Dr. Gemma Beckley
- Dr. Gemma Beckley is a retired Trustee Distinguished Professor and Professor Emeritus of Rust College, Holly Springs, Mississippi.
During the ten years from 1882- 1892 that Ida Wells lived in Memphis, Tennessee her accomplishments were momentous and placed a stamp on her importance as a noted teacher, extraordinary journalist and one of the founding leaders of the Anti-Lynching Movement.
Ida Belle Wells has come from “Humble Beginnings,” 1862 – 1882, with a climb toward “Equality and Justice during: The Memphis Years,” 1882-1892.
The dramatic events during the Memphis Years forced Ida Wells’ departure in 1892. Those events sealed her reputation as one of the most important leaders of the anti-lynching movement.
Wells’ journalistic skills along with her social and political influence is unprecedented among women in the 19th century and particularly African American women.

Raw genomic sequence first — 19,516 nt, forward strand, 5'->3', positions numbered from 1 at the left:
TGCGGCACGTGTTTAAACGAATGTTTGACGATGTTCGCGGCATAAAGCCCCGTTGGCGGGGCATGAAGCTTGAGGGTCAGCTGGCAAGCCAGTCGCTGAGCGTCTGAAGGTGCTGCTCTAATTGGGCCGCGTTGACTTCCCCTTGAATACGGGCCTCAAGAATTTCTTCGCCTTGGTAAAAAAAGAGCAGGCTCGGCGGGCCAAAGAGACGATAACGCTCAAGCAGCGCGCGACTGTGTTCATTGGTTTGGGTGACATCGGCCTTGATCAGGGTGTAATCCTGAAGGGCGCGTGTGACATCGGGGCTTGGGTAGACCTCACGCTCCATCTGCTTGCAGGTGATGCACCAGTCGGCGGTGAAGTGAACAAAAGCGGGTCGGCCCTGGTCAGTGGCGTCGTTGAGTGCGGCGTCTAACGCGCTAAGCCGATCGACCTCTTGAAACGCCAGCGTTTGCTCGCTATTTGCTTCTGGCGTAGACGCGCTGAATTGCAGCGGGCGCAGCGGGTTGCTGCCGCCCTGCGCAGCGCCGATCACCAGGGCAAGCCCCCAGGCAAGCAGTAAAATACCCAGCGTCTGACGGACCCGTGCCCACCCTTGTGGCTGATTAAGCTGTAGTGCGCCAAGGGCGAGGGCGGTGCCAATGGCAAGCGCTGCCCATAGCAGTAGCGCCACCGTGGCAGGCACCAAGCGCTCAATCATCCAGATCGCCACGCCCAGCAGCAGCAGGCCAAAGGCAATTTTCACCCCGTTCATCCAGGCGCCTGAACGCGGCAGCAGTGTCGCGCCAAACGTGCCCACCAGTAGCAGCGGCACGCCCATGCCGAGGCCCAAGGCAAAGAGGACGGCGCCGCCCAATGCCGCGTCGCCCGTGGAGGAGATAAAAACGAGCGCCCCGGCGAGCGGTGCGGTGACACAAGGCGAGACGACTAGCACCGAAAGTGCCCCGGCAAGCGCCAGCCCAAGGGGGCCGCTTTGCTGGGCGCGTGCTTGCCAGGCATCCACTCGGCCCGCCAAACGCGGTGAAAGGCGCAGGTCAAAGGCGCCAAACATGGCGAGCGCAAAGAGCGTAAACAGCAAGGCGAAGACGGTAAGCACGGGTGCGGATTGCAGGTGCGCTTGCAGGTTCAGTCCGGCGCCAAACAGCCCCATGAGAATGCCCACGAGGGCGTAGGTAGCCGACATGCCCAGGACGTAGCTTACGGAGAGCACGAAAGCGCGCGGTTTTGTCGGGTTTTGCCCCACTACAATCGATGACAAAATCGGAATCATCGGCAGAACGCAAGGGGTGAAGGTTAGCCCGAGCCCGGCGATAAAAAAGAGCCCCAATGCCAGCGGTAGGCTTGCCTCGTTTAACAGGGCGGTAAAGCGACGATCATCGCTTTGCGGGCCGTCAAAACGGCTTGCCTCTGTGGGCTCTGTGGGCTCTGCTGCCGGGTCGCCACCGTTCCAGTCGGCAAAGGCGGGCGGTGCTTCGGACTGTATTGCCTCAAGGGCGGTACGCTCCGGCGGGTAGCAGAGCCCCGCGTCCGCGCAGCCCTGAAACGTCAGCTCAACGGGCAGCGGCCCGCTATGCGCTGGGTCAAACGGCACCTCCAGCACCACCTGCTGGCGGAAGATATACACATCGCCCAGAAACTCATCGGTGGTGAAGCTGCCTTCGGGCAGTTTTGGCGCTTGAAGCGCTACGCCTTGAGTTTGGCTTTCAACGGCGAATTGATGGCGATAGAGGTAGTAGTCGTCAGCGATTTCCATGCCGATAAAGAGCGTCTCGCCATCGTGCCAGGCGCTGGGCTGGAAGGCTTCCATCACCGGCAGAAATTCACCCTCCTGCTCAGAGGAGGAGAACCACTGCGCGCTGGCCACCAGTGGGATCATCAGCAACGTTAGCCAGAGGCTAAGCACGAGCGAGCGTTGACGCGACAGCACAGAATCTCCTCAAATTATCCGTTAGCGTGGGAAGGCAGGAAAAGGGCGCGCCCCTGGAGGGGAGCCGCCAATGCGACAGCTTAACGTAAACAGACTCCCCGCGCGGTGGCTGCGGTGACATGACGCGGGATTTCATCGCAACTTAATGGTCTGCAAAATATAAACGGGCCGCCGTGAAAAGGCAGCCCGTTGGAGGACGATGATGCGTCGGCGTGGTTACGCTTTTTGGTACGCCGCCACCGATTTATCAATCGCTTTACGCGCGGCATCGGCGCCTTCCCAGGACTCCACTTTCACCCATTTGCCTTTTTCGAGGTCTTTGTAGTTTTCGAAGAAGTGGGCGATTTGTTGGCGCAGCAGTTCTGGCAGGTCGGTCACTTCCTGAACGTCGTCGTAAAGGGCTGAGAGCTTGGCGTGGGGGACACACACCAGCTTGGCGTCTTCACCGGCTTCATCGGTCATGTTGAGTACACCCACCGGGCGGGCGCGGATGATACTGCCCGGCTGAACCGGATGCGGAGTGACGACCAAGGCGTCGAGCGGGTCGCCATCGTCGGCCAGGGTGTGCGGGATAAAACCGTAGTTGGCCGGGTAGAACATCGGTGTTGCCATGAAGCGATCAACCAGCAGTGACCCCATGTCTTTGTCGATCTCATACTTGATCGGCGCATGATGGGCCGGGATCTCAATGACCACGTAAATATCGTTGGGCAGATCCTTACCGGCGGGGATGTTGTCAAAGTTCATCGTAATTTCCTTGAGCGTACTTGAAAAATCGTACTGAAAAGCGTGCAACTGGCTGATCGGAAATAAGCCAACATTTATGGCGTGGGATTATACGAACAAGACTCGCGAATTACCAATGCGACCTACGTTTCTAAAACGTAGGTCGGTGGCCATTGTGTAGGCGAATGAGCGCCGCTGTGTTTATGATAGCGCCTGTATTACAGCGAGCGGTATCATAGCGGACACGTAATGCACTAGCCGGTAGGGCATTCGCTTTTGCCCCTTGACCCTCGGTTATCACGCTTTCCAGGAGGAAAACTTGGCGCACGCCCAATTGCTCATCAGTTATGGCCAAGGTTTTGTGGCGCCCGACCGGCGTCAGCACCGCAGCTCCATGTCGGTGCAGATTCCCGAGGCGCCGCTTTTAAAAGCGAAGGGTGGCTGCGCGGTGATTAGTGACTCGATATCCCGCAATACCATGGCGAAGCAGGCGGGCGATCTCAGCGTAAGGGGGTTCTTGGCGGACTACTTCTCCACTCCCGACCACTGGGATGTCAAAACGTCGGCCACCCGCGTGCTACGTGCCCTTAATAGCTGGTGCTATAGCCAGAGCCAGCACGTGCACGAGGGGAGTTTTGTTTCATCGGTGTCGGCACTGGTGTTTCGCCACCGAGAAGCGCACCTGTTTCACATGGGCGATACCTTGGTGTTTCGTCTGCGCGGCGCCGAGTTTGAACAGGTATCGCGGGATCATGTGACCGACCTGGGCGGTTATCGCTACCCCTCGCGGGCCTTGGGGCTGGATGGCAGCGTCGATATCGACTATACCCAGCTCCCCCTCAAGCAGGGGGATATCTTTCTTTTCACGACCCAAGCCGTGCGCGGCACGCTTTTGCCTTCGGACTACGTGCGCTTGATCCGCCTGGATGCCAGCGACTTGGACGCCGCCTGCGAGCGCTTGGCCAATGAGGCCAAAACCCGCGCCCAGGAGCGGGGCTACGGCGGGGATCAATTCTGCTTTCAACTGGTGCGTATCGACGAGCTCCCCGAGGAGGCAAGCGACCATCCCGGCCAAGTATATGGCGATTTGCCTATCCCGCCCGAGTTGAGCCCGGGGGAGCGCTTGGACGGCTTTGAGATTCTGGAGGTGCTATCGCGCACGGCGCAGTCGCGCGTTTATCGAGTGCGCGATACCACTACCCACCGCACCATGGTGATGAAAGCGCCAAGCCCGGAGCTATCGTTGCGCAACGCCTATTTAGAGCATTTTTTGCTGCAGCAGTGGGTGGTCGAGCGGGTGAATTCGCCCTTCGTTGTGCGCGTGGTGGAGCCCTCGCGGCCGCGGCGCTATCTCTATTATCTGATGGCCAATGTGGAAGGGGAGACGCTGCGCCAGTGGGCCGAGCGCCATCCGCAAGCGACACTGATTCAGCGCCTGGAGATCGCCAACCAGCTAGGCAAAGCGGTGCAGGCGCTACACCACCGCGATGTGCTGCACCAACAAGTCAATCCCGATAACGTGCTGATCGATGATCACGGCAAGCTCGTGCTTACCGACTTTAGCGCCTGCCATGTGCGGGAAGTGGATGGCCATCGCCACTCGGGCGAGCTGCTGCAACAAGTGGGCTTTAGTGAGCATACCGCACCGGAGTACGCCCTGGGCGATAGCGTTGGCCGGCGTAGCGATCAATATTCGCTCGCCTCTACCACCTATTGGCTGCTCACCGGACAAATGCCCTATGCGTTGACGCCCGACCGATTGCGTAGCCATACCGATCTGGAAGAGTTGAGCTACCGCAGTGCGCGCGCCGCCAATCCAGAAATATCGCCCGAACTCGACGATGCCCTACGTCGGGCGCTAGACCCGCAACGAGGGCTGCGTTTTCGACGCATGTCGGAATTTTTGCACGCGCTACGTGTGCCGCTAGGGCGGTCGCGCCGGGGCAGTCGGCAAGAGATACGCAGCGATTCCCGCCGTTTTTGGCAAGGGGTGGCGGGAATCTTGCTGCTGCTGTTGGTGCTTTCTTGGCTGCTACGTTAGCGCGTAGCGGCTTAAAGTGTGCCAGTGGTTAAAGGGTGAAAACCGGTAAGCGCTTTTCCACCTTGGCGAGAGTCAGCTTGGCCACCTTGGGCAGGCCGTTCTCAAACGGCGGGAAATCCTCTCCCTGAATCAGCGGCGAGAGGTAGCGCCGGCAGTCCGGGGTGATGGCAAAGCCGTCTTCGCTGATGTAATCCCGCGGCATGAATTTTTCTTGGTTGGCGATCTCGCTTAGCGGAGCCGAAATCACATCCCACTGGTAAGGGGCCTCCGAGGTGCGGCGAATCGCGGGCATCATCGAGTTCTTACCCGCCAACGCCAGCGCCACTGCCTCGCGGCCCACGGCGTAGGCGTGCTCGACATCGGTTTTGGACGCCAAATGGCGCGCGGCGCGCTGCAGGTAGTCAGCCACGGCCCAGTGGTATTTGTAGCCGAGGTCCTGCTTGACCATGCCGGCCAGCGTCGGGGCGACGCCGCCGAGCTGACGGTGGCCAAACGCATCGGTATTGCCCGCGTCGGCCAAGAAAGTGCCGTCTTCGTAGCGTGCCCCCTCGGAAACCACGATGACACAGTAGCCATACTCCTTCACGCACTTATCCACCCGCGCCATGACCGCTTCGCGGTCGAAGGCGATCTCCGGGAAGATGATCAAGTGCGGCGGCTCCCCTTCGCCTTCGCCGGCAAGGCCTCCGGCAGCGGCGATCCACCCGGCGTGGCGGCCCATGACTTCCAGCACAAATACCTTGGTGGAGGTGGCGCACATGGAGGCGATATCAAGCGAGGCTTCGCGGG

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Though forced out of Memphis, Ida had drawn the attention of many influential leaders around the United States and abroad. She moves now to New York and the significance of her work is recognized throughout Europe as she continues political activism through her journalism, lectures, and international network of contacts.
The first travel abroad to expand her fight for equality began in 1893 to the British Isles and onto London where she is called upon to carry the message of the anti-lynching movement.
The destruction of the Ida Wells’ “Free Speech” newspaper in 1892 the and threats to her life, pushed her into exile in New York. Ida Wells focused her reporting on the atrocities being waged against African Americans.
Beginning in 1892 the account of these events of lynching and murders reached an all-time peak. According to one account approximately 241 people lost their lives through mob attacks leading to murders to include lynching and 66% of these were of African Americans.
Among the many leaders that took notice of Ida Wells’ clear and notable documentation of these atrocities was Frederick Douglass. It was her book “A Red Record” that brought about this attention.